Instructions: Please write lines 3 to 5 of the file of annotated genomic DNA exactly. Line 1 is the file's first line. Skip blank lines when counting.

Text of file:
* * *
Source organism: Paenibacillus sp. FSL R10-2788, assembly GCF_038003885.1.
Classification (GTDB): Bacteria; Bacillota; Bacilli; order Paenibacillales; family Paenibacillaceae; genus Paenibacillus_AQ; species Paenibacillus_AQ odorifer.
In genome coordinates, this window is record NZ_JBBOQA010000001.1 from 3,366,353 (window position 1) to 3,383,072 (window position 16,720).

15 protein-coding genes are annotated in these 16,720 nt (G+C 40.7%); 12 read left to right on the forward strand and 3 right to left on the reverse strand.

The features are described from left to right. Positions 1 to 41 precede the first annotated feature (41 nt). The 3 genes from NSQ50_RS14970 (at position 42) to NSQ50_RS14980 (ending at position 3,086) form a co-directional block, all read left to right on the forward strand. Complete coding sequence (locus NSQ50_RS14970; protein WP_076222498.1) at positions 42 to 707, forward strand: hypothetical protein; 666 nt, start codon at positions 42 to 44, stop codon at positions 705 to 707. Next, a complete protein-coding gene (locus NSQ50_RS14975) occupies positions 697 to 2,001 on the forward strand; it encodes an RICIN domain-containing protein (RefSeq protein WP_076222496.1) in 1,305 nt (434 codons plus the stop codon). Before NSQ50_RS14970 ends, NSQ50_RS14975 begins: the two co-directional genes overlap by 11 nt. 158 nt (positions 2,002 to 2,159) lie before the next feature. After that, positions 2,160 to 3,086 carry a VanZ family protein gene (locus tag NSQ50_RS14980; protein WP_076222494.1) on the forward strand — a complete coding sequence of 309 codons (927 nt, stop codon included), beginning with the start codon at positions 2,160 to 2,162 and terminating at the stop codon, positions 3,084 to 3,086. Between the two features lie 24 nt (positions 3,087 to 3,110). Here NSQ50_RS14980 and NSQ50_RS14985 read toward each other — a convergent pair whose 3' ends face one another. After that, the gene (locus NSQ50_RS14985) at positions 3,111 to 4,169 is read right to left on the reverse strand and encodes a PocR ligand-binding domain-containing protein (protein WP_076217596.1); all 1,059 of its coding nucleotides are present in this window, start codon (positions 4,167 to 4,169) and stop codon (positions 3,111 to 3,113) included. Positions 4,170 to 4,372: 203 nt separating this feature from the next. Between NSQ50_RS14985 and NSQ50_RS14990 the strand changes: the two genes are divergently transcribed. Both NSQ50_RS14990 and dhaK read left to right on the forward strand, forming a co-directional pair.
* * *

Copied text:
In genome coordinates, this window is record NZ_JBBOQA010000001.1 from 3,366,353 (window position 1) to 3,383,072 (window position 16,720).

15 protein-coding genes are annotated in these 16,720 nt (G+C 40.7%); 12 read left to right on the forward strand and 3 right to left on the reverse strand.

The features are described from left to right. Positions 1 to 41 precede the first annotated feature (41 nt). The 3 genes from NSQ50_RS14970 (at position 42) to NSQ50_RS14980 (ending at position 3,086) form a co-directional block, all read left to right on the forward strand. Complete coding sequence (locus NSQ50_RS14970; protein WP_076222498.1) at positions 42 to 707, forward strand: hypothetical protein; 666 nt, start codon at positions 42 to 44, stop codon at positions 705 to 707. Next, a complete protein-coding gene (locus NSQ50_RS14975) occupies positions 697 to 2,001 on the forward strand; it encodes an RICIN domain-containing protein (RefSeq protein WP_076222496.1) in 1,305 nt (434 codons plus the stop codon). Before NSQ50_RS14970 ends, NSQ50_RS14975 begins: the two co-directional genes overlap by 11 nt. 158 nt (positions 2,002 to 2,159) lie before the next feature. After that, positions 2,160 to 3,086 carry a VanZ family protein gene (locus tag NSQ50_RS14980; protein WP_076222494.1) on the forward strand — a complete coding sequence of 309 codons (927 nt, stop codon included), beginning with the start codon at positions 2,160 to 2,162 and terminating at the stop codon, positions 3,084 to 3,086. Between the two features lie 24 nt (positions 3,087 to 3,110). Here NSQ50_RS14980 and NSQ50_RS14985 read toward each other — a convergent pair whose 3' ends face one another. After that, the gene (locus NSQ50_RS14985) at positions 3,111 to 4,169 is read right to left on the reverse strand and encodes a PocR ligand-binding domain-containing protein (protein WP_076217596.1); all 1,059 of its coding nucleotides are present in this window, start codon (positions 4,167 to 4,169) and stop codon (positions 3,111 to 3,113) included. Positions 4,170 to 4,372: 203 nt separating this feature from the next. Between NSQ50_RS14985 and NSQ50_RS14990 the strand changes: the two genes are divergently transcribed. Both NSQ50_RS14990 and dhaK read left to right on the forward strand, forming a co-directional pair.